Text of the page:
The war in Ukraine has entered a new, more dangerous phase after Vladimir Putin held a referendum in Russian-held territory and declared the annexation of 15 percent of Ukraine. The annexed region that includes Donetsk, Luhansk, Kherson and Zaporizhzhia is now the target of a Ukrainian military offensive that has recaptured significant swaths of land in eastern and southern areas once controlled by Moscow.
At a rally in Red Square on Sept. 30, Putin said Russia was fighting an existential battle with Western elites he deemed “the enemy,” while denouncing what he called the American-led “neocolonial system.” In response, the U.S. and its western European allies condemned Russia’s “referendums” as fraudulent and the annexations as illegal. Reacting to the annexation of his country, President Volodymyr Zelensky announced that Ukraine would be applying for “accelerated” membership into NATO, the very outcome that Putin was trying to prevent.
Between The Lines’ Scott Harris spoke with George Beebe, director of grand strategy at the Quincy Institute for Responsible Statecraft, former director of the CIA’s Russia desk and adviser to Vice President Dick Cheney. Here, he examines the new danger of miscalculation or accident after Russia’s annexation of Ukraine territory, and a new poll that finds a majority of Americans want the U.S. to pursue negotiations to end the conflict.
GEORGE BEEBE: Well, I think this is an extremely dangerous situation and we’re in an escalatory spiral with the Russians that has been going on for years, actually. But it has gotten quite serious just this past year with Russia’s invasion of Ukraine. And at each stage in this escalation, each side thinks that if it ups the ante that the other side will sober up and back down, when in fact each side has escalated rather than backed off.
And that’s what’s happening right now. The Russians have responded to the recent Ukrainian counter-offensive success by doubling down, by partially mobilizing the country for a war, calling up some 300,000 reservists in Russia to go to the front and fight, by holding these referendums in Ukraine and then immediately annexing this territory and announcing that Russia is willing to use every means at its disposal, which is a transparent reference to the use of nuclear weapons in order to defend Russia against attack.
So this is most definitely an escalation. One of the difficulties we’re facing right now is that the Russians are feeling increasingly desperate and cornered. And when countries feel like their backs are against the wall and they have a choice between fighting or ceasing to exist as a country — when they feel their survival is at stake, they can do some breathtakingly reckless things.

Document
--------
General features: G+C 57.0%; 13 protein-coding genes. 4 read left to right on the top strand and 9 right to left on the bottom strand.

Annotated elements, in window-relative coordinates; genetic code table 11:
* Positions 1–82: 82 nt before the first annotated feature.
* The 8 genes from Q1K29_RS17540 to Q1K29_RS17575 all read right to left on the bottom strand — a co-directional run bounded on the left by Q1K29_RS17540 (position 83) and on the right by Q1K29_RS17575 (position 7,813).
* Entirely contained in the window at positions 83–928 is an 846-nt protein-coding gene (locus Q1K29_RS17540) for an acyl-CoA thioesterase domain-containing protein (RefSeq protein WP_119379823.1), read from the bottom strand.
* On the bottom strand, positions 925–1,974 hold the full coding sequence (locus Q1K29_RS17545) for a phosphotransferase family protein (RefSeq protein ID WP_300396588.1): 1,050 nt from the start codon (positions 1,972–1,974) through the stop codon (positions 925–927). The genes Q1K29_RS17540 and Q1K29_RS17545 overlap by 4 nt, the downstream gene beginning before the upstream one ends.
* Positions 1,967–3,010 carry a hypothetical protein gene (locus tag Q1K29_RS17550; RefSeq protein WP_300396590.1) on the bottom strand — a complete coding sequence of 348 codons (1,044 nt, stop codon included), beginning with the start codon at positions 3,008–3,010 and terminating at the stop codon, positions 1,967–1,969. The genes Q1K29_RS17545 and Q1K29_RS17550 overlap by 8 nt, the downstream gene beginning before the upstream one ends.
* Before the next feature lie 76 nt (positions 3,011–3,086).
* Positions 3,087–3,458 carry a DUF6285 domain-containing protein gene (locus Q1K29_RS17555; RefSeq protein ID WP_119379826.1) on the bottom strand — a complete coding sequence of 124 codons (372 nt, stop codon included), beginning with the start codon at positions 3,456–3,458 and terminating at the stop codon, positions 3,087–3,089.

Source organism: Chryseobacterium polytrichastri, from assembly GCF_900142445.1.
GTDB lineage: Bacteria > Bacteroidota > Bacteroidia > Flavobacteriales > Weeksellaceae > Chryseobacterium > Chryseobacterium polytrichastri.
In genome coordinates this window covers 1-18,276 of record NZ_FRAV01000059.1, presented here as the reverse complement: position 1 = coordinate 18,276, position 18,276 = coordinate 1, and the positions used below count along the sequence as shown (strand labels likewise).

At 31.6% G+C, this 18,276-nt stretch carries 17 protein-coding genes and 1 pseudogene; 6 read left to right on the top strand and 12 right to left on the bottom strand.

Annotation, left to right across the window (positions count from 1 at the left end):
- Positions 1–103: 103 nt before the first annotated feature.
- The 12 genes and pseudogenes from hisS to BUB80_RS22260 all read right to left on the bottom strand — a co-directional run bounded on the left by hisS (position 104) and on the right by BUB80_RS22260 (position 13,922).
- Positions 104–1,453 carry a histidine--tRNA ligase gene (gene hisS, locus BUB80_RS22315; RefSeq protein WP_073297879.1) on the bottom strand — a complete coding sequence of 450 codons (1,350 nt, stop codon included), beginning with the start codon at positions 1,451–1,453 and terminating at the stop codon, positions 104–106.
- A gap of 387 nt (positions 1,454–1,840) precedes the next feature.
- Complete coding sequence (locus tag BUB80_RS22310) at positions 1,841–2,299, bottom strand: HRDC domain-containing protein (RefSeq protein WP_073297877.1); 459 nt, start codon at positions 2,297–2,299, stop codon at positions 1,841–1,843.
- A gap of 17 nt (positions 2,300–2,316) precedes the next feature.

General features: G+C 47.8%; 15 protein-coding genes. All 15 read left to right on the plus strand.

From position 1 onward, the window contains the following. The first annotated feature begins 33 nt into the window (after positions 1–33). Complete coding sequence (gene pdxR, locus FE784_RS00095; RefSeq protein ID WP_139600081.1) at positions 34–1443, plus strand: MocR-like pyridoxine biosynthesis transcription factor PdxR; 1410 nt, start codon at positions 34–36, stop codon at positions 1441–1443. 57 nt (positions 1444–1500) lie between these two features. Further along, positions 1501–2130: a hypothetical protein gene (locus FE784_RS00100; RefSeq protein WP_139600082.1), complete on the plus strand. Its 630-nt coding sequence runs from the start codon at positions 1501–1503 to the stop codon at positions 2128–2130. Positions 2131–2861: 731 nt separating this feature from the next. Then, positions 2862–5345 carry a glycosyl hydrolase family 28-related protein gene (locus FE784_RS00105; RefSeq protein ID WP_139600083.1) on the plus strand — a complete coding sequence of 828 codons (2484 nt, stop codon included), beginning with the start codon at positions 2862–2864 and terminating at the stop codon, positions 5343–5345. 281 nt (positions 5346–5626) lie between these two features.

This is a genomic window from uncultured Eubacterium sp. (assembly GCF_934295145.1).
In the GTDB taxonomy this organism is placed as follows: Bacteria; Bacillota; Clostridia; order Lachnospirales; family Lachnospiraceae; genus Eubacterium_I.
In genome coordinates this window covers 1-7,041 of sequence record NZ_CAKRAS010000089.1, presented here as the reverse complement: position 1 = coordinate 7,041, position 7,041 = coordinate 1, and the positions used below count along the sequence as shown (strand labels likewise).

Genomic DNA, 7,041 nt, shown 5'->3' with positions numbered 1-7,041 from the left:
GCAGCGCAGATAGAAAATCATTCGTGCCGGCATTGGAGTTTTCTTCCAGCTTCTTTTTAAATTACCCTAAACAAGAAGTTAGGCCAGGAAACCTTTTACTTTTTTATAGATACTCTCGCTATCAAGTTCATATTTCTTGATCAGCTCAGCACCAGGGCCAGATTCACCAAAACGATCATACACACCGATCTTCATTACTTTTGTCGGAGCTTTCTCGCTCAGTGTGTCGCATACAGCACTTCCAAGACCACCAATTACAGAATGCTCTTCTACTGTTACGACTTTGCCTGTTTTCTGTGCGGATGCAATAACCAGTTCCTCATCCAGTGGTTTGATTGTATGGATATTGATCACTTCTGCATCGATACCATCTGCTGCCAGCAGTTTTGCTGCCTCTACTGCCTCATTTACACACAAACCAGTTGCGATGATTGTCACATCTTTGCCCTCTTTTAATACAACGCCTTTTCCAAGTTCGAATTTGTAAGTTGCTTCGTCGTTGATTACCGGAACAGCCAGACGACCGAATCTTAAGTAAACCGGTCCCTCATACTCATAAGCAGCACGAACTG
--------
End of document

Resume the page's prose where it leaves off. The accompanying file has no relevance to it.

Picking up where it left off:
And that’s the situation that Russia feels that it is in right now. And we should not underestimate the lengths that Russia might go to under these circumstances. So it’s a very, very dangerous situation that we’re in.
SCOTT HARRIS: Well, George, before we run out of time, I did want to touch on really one very important polling project that the Quincy Institute was involved in recently. The Quincy Institute commissioned a recent poll that found that 57 percent of American likely voters support the U.S., pursuing negotiations as a possible way to end the war in Ukraine, even if it means making concessions to Russia. Tell us a little bit about this poll and its significance.
GEORGE BEEBE: Well, what I think this poll shows is that the American people have an awful lot of common sense and that’s a cause for hope in this very difficult situation. I don’t think this poll shows that anyone believes that we ought to be depriving Ukraine of the ability to defend itself. I think there’s very strong support among Americans for continuing to do that.
But I think what the poll shows is that Americans believe that that support ought to be coupled with a diplomatic track, with talks that are aimed at finding a way to end this war. And that’s a very sensible position, I think, to have. And I hope that our political leadership in Washington starts to recognize the wisdom that the American people have on all of this.
Because, if we’re going to find a way out of this, we have to look at both carrot and stick. We have to couple what has been a largely military strategy with diplomatic engagement to try to find a way out of the situation. That’s how Kennedy found his way out of the Cuban Missile Crisis. He both threatened to attack Soviet forces in Cuba, but he also had a diplomatic track of talks that ultimately resulted in a compromise. And we were able to avoid Armageddon then. And I think that’s the model we need today.
For more information, visit the Quincy Institute for Responsible Statecraft at quincyinst.org.
For the best listening experience and to never miss an episode, subscribe to Between The Lines on your favorite podcast app or platform: Apple Podcasts, Spotify, Stitcher, Google Podcasts, Amazon Music, Tunein + Alexa, Castbox, Overcast, Podfriend, iHeartRadio, Castro, Pocket Casts, RSS Feed.